Their goal to make pop songs that make tons of money.
The Chainsmokers is a pop startup, their goal to make pop songs that make tons of money. Half of the band’s job is to get people to sing over the beats that the other half makes, and it’s dubious how much heavy lifting and pulling even he does. By their own admission, they’re in the game to get paid and get laid. They don’t want you to think of them as serious artists. They don’t even want you to think of them as artists. Their art is of the deal.
Given the reaction that’s greeted them in the music-nerd world, you’d think making pop to fill one’s own pockets was a new thing. But the Chainsmokers are in the same tradition as the ‘60s pop stables that spun unknown bands and singers into “Sugar, Sugar.” The duo’s often compared to Nickelback, but they’re more like the Black Eyed Peas circa The E.N.D. – a shamelessly commercial juggernaut run by a man (in the Peas’ case will.i.am, in the Chainsmokers’ case Andrew Taggart) who knows what the public wants and will happily dish it out.
There’s something admirable in the way they rely solely on their songs – not on some hokey backstory like Susan Boyle’s, not on some faux ideal of folky authenticity like Ed Sheeran’s, not even (necessarily) on giant guest features – to win over their audience. It’s clear Taggart is a diligent student of pop. Only someone who’s internalized every Panic! At The Disco song could write a lyric like, “She’s got seven personalities/ And every one’s a tragedy,” from “Break Up Every Night.” The music he makes meets at the intersection of some of the biggest trends to pass through the collective millennial memory bank. EDM. Indie pop. Emo. Piano rock à la the Fray. If you’ve loved a pop song made after 2000, Taggart can regurgitate it for you wholesale.
It’s insidious, but at least Taggart isn’t shy about his intentions. The best songs on the Chainsmokers’ debut album Memories… Do Not Open plant the memories he conjures in his lyrics – fake or real – directly into your head. The sterling standard is their “Closer,” with its rovers and tattooed shoulders and roommates back in Boulder, and though it’s sadly not included here, they try to scrape some of its magic a couple times. “Young” is nearly a clone, except this time they’re remembering “When I wrecked your car/ And almost fought your father when he pushed me in the yard/ And all those nights we snuck out, like to meet up at the bar.”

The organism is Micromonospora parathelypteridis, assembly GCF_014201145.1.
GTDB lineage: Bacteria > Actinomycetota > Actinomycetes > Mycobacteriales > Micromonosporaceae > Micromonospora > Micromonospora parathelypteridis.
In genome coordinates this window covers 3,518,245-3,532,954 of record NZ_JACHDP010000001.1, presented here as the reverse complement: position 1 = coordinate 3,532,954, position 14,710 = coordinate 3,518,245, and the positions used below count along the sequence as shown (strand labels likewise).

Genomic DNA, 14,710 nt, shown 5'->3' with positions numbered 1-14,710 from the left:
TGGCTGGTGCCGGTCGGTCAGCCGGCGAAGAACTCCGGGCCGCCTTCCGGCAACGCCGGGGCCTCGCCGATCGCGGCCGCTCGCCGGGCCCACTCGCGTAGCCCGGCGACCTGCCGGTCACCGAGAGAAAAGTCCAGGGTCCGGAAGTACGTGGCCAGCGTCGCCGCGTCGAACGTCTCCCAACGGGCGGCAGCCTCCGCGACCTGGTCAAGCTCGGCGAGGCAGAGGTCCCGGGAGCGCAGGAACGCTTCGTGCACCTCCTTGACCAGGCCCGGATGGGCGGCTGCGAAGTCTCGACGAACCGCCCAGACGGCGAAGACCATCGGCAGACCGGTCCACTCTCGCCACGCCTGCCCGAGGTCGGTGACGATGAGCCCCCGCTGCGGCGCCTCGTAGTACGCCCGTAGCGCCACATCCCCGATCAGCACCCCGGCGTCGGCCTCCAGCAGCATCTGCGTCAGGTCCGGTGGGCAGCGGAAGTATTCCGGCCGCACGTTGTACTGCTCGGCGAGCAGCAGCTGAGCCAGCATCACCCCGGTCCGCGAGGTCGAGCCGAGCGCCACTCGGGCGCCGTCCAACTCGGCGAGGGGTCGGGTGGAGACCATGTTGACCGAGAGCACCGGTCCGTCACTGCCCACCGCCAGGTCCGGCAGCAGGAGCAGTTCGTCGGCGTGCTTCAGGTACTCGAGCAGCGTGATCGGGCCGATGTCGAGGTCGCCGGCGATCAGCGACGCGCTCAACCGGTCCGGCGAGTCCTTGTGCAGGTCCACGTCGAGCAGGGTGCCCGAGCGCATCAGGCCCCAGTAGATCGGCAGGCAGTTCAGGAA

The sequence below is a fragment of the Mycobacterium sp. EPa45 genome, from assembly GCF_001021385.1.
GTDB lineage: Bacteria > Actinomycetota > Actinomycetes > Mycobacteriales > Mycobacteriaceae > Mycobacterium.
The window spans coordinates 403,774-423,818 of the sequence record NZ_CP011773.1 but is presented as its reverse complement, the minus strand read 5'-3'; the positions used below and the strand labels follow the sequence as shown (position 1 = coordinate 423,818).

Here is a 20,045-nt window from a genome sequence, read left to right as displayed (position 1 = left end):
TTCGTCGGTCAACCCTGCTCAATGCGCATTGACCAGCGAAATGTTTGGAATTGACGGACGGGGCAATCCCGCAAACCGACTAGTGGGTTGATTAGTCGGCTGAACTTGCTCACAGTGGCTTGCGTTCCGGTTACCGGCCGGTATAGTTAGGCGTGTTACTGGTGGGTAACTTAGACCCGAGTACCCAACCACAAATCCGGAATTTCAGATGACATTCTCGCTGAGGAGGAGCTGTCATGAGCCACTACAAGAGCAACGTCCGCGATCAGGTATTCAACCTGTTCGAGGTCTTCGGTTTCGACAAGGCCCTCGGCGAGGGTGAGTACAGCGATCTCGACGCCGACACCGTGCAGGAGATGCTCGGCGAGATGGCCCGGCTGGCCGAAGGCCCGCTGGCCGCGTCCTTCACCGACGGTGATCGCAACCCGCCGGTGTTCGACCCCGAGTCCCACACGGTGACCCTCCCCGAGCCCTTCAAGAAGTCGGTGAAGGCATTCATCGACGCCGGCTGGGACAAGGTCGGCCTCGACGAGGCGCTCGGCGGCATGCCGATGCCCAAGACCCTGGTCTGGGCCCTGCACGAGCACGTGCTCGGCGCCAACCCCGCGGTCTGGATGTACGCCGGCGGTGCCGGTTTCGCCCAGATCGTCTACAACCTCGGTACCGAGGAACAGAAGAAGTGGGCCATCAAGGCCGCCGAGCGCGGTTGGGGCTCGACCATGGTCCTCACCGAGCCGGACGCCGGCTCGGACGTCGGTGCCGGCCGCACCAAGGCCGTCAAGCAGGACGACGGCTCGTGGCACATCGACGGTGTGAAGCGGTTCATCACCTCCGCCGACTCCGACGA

What Taggart’s keenly attuned to – here and on “Paris,” which rhymes with “to get away from your parents” – is not only what we remember but our relationship with those memories. Wrecking a car and almost fighting your girlfriend’s dad are unpleasant when they happen, but down the road it’s easy to share a chuckle about them, and they can become defining moments of a relationship. The best lyric on “Closer” is, “Play that Blink-182 song that we beat to death in Tucson.” They’re sick of the song, but it’s such a part of their story that they can’t help but play it and let those memories come. Such is the power of pop; Taggart gets it.
The problem is that these songs are really the only ones Taggart’s good at. For the most part, his lyrics are terrible, especially when he’s trying to be humble and water down his bro persona. “Honest” confuses being honest for being a dick: “You said I should be honest so I’m being honest,” he sings about… wanting to fuck other girls. On “The One,” he busts out the old I’m-a-man-doing-what-I-can blame-shift: “I won’t make it to your party/ Got caught up in my own selfishness/ It won’t let me be a part of this.” He’s as big a pig as any male pop star, though thankfully there’s nothing rapey here. Taggart likes to let himself be seduced, which is nice.
The production’s not terribly imaginative, which is understandable. For the most part, this is a lite take on the kind of muscular EDM-pop Diplo perfected on his Jack U album with Skrillex and on his Major Lazer megahit “Lean On.” It’s MOR enough that its clever genre nods end up actually being kind of subtle, not something you’d expect from the guys behind “#Selfie.” Really, the Chainsmokers’ problem is being too douchey to know when to shut up. They’re no doubt insufferable people, but their biggest crime as a pop machine may be that they’re too well-oiled.